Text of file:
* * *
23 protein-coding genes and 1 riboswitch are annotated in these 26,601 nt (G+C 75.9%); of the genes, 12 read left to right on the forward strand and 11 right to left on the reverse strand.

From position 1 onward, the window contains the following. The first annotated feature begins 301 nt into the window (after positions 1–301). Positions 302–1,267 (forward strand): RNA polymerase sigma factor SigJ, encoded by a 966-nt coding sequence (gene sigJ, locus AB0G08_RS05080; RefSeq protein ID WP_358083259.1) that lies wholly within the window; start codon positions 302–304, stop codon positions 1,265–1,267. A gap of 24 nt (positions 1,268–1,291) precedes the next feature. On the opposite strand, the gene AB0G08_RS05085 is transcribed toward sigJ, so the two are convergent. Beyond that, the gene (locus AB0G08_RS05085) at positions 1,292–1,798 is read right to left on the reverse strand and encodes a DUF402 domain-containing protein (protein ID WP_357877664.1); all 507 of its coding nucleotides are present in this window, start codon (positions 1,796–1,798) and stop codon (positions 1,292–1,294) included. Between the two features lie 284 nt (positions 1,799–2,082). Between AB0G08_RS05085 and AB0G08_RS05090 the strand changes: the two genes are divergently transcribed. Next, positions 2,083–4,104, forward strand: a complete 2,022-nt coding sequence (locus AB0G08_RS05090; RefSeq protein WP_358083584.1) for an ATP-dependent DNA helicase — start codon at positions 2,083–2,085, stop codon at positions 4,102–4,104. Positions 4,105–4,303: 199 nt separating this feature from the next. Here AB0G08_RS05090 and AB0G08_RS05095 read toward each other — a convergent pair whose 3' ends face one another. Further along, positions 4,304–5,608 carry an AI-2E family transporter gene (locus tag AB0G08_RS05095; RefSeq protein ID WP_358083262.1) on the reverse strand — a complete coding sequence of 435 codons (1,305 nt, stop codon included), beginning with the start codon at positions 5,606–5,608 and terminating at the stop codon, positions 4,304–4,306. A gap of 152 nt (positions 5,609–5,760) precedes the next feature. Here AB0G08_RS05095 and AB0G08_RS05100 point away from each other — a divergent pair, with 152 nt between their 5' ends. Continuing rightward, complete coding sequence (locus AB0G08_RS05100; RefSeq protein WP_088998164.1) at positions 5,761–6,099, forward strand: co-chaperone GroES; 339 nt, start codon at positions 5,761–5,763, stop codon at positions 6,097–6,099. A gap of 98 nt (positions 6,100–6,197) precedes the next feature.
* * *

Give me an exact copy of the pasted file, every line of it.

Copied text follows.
23 protein-coding genes and 1 riboswitch are annotated in these 26,601 nt (G+C 75.9%); of the genes, 12 read left to right on the forward strand and 11 right to left on the reverse strand.

From position 1 onward, the window contains the following. The first annotated feature begins 301 nt into the window (after positions 1–301). Positions 302–1,267 (forward strand): RNA polymerase sigma factor SigJ, encoded by a 966-nt coding sequence (gene sigJ, locus AB0G08_RS05080; RefSeq protein ID WP_358083259.1) that lies wholly within the window; start codon positions 302–304, stop codon positions 1,265–1,267. A gap of 24 nt (positions 1,268–1,291) precedes the next feature. On the opposite strand, the gene AB0G08_RS05085 is transcribed toward sigJ, so the two are convergent. Beyond that, the gene (locus AB0G08_RS05085) at positions 1,292–1,798 is read right to left on the reverse strand and encodes a DUF402 domain-containing protein (protein ID WP_357877664.1); all 507 of its coding nucleotides are present in this window, start codon (positions 1,796–1,798) and stop codon (positions 1,292–1,294) included. Between the two features lie 284 nt (positions 1,799–2,082). Between AB0G08_RS05085 and AB0G08_RS05090 the strand changes: the two genes are divergently transcribed. Next, positions 2,083–4,104, forward strand: a complete 2,022-nt coding sequence (locus AB0G08_RS05090; RefSeq protein WP_358083584.1) for an ATP-dependent DNA helicase — start codon at positions 2,083–2,085, stop codon at positions 4,102–4,104. Positions 4,105–4,303: 199 nt separating this feature from the next. Here AB0G08_RS05090 and AB0G08_RS05095 read toward each other — a convergent pair whose 3' ends face one another. Further along, positions 4,304–5,608 carry an AI-2E family transporter gene (locus tag AB0G08_RS05095; RefSeq protein ID WP_358083262.1) on the reverse strand — a complete coding sequence of 435 codons (1,305 nt, stop codon included), beginning with the start codon at positions 5,606–5,608 and terminating at the stop codon, positions 4,304–4,306. A gap of 152 nt (positions 5,609–5,760) precedes the next feature. Here AB0G08_RS05095 and AB0G08_RS05100 point away from each other — a divergent pair, with 152 nt between their 5' ends. Continuing rightward, complete coding sequence (locus AB0G08_RS05100; RefSeq protein WP_088998164.1) at positions 5,761–6,099, forward strand: co-chaperone GroES; 339 nt, start codon at positions 5,761–5,763, stop codon at positions 6,097–6,099. A gap of 98 nt (positions 6,100–6,197) precedes the next feature.